I copied and pasted this because I like it, but thinking about it some more, I realise that Hepworth is just right enough to be seriously, because rather persuasively and attractively, wrong.
This is like those articles circa 2002 about blogging, which defined blogging in far too much detail - it’s about this long, it’s about this, it sounds like this, in this kind of style, and so on. All of which blinded those who took such articles seriously to the true potential of blogging, which was that, potentially, along with a few more tweaks and widgets like Twitter, it could swallow “Fleet Street” whole, and several other ancient and venerable institutions besides, such as party politics, old school advertising, and several more yet to be identified. To put it another way, those early observers of blogging, many of them bloggers themselves, made the mistake of imagining that all that blogging was ever going to be was BrianMicklethwaitDotCom. Me in pyjamas, opining about this, and that, and kittens, and stealing all the real content from elsewhere apart from the occasional pretty photo of nothing very much.
Remember when the journos said blogging would only ever be, basically, verbal masturbation plus kitten pictures. Now: Climategate. Now: the Tea Party movement. What next? Not just more kittens, that’s for damn sure.
In other words, while trying to be completely open-minded, Hepworth is actually an old media pro telling himself and the rest of us that podcasting is amateur hour, and won’t ever be any more than that. It most definitely is amateur hour, if what you are is an amateur, and you want to have your hour. I am, and I do. And like Hepworth, I despise the banalities of lowest-common-denominator broadcasting, and idiot podcasters who imitate this bullshit. My particular aversion is shoving muzak on the front of people talking. But podcasting is so much more than than a mere trip to the pub. “Podcasting”, by which I mean everything that anyone can do with a sound file, is the next version of radio itself. Amateur, that is to say, only in the economics of most of it. The biggest and best “podcasters”, like the very best of the bloggers now, will turn out to be so blazingly professional (as in very good) that they will put the average BBC wonk to shame.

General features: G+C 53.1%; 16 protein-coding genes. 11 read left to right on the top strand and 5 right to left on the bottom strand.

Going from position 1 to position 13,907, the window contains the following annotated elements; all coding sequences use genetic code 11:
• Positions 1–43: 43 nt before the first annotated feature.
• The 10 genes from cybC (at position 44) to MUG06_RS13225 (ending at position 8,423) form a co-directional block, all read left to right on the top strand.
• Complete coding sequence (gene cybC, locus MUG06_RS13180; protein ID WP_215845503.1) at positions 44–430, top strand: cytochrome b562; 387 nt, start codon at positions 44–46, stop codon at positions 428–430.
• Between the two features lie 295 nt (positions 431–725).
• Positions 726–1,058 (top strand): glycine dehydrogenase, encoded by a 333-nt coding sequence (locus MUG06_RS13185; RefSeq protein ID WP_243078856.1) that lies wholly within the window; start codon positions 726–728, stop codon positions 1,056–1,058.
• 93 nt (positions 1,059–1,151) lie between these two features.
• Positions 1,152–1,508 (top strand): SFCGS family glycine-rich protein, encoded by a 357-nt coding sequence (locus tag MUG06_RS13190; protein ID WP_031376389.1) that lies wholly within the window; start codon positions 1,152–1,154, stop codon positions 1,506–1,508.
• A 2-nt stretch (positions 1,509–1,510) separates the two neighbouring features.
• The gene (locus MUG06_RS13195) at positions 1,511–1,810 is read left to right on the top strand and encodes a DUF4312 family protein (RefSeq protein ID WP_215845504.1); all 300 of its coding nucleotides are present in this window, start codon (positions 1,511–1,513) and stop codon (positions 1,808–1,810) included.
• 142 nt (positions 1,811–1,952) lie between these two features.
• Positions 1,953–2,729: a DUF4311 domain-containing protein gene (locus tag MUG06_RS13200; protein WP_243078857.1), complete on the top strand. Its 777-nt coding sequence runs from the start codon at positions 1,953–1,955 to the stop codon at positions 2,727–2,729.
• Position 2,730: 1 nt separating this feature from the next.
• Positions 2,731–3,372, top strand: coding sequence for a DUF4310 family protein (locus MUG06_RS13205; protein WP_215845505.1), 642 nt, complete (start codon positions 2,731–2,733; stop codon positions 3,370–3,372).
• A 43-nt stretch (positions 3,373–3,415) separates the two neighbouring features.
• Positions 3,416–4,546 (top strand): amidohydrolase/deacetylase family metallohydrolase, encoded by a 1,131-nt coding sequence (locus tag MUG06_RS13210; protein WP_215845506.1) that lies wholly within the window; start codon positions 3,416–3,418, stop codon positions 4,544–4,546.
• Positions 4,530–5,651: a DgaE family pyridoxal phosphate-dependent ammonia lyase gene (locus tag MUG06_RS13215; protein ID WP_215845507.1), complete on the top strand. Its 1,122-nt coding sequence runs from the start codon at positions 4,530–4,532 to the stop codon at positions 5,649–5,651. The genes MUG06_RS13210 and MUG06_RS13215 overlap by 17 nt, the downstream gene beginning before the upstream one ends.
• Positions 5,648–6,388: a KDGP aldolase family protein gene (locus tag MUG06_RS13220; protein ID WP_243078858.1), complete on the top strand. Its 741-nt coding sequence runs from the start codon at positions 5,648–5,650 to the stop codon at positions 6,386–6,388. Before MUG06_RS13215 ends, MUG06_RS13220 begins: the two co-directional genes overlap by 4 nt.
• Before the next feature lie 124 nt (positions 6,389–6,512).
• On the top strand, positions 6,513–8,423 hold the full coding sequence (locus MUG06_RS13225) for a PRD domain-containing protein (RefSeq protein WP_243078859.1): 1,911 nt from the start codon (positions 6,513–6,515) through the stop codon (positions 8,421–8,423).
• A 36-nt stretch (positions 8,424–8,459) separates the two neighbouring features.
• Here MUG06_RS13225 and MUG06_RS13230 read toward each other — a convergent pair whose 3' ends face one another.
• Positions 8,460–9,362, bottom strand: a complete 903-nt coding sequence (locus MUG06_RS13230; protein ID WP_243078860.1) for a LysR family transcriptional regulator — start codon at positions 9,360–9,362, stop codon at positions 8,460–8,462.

Reasons to be a bit more cheerful
Tama the feline stationmaster saves the Wakayama Electric Railway Co.
Tom Burroughes on the banking crisis
Talking about St Pancras at St Pancras
I listened to both of them at the same time!
Socialising with the Social Media
More rugby talk
A conversation - and another outage
Emmanuel Todd (5): A CrozierVision podcast
A talking blog welcomes me back
Patrick and Brian talk about the War on Terror - thoughts about podcasting
The More4 news blog – I’m grateful but I’m also confused
Unpaid happiness is not misery but it is a step in that direction
Run Germany with thirty megs
Latest Brian and Antoine elections around the world mp3
Lightning strikes twice
More election podcasting
Midsummer Night’s Dream now downloadable for free
The internet is creating new video stars